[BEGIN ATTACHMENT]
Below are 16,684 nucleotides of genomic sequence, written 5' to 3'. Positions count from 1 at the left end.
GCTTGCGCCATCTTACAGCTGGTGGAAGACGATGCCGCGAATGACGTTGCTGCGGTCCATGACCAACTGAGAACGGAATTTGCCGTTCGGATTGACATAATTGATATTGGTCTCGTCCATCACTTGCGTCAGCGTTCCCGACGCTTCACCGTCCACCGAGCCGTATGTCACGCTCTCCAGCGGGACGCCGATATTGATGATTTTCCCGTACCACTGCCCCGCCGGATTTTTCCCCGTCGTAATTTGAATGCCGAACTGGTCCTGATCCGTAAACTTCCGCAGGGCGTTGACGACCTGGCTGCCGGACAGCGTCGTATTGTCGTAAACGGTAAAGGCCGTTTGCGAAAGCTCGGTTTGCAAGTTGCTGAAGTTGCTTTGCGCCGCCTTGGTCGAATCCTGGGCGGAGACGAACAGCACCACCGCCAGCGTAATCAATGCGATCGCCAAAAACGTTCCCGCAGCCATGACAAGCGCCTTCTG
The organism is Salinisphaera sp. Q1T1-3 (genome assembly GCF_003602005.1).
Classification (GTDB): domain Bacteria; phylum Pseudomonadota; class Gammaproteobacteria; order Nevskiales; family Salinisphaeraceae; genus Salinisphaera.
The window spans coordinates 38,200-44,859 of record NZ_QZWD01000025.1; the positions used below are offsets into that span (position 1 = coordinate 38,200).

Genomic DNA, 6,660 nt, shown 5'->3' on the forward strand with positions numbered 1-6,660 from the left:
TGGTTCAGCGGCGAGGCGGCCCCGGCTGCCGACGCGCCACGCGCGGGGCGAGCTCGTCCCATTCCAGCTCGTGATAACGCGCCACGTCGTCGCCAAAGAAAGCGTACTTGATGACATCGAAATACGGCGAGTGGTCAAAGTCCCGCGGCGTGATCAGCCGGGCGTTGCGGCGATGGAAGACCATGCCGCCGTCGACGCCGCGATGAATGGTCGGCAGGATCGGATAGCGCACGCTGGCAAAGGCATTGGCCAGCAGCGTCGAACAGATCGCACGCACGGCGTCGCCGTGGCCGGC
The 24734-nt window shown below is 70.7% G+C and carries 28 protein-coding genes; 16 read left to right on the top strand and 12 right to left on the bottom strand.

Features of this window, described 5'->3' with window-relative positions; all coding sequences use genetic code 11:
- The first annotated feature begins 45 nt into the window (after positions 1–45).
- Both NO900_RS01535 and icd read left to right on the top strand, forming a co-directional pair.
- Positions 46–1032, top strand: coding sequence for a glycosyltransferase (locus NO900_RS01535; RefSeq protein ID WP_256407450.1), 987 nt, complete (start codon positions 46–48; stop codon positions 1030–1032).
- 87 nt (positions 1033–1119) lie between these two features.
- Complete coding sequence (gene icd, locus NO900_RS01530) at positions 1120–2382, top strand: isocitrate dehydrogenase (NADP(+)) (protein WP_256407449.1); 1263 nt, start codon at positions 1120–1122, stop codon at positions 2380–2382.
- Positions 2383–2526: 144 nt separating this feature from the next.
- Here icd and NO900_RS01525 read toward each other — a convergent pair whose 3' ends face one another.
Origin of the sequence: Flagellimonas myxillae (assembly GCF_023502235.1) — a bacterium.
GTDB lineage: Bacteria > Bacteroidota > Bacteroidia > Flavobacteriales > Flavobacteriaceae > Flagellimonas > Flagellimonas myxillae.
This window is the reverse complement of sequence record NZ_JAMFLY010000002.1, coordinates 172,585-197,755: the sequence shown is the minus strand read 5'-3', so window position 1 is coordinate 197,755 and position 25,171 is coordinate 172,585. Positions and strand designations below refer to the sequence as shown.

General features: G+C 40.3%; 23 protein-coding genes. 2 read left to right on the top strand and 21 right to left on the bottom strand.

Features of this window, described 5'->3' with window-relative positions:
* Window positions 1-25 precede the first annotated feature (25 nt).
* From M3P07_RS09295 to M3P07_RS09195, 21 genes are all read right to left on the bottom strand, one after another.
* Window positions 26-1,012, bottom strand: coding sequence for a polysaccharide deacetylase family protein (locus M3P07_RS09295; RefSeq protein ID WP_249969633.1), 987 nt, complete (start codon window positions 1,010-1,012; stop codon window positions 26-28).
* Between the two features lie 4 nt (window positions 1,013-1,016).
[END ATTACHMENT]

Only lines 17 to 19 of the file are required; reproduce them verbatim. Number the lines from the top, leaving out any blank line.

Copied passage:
Origin of the sequence: Flagellimonas myxillae (assembly GCF_023502235.1) — a bacterium.
GTDB lineage: Bacteria > Bacteroidota > Bacteroidia > Flavobacteriales > Flavobacteriaceae > Flagellimonas > Flagellimonas myxillae.
This window is the reverse complement of sequence record NZ_JAMFLY010000002.1, coordinates 172,585-197,755: the sequence shown is the minus strand read 5'-3', so window position 1 is coordinate 197,755 and position 25,171 is coordinate 172,585. Positions and strand designations below refer to the sequence as shown.